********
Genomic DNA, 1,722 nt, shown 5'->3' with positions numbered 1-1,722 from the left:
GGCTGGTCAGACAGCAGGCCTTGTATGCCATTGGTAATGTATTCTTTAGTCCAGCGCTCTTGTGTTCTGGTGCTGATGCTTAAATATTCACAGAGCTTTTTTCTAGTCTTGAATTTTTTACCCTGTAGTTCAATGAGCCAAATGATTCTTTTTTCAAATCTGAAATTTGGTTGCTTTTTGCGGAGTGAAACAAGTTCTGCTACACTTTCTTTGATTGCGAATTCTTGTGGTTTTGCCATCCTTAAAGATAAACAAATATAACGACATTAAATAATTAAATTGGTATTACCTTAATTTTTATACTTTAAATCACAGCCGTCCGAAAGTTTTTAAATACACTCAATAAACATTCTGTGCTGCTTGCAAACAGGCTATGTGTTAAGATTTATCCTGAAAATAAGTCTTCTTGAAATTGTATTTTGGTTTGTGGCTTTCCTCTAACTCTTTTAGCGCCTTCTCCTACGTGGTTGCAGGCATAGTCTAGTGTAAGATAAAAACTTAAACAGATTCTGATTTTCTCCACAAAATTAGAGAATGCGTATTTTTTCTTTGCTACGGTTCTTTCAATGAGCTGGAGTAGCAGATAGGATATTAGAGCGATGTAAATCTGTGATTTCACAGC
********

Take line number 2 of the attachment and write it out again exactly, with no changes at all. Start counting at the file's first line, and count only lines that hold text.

GGCTGGTCAGACAGCAGGCCTTGTATGCCATTGGTAATGTATTCTTTAGTCCAGCGCTCTTGTGTTCTGGTGCTGATGCTTAAATATTCACAGAGCTTTTTTCTAGTCTTGAATTTTTTACCCTGTAGTTCAATGAGCCAAATGATTCTTTTTTCAAATCTGAAATTTGGTTGCTTTTTGCGGAGTGAAACAAGTTCTGCTACACTTTCTTTGATTGCGAATTCTTGTGGTTTTGCCATCCTTAAAGATAAACAAATATAACGACATTAAATAATTAAATTGGTATTACCTTAATTTTTATACTTTAAATCACAGCCGTCCGAAAGTTTTTAAATACACTCAATAAACATTCTGTGCTGCTTGCAAACAGGCTATGTGTTAAGATTTATCCTGAAAATAAGTCTTCTTGAAATTGTATTTTGGTTTGTGGCTTTCCTCTAACTCTTTTAGCGCCTTCTCCTACGTGGTTGCAGGCATAGTCTAGTGTAAGATAAAAACTTAAACAGATTCTGATTTTCTCCACAAAATTAGAGAATGCGTATTTTTTCTTTGCTACGGTTCTTTCAATGAGCTGGAGTAGCAGATAGGATATTAGAGCGATGTAAATCTGTGATTTCACAGC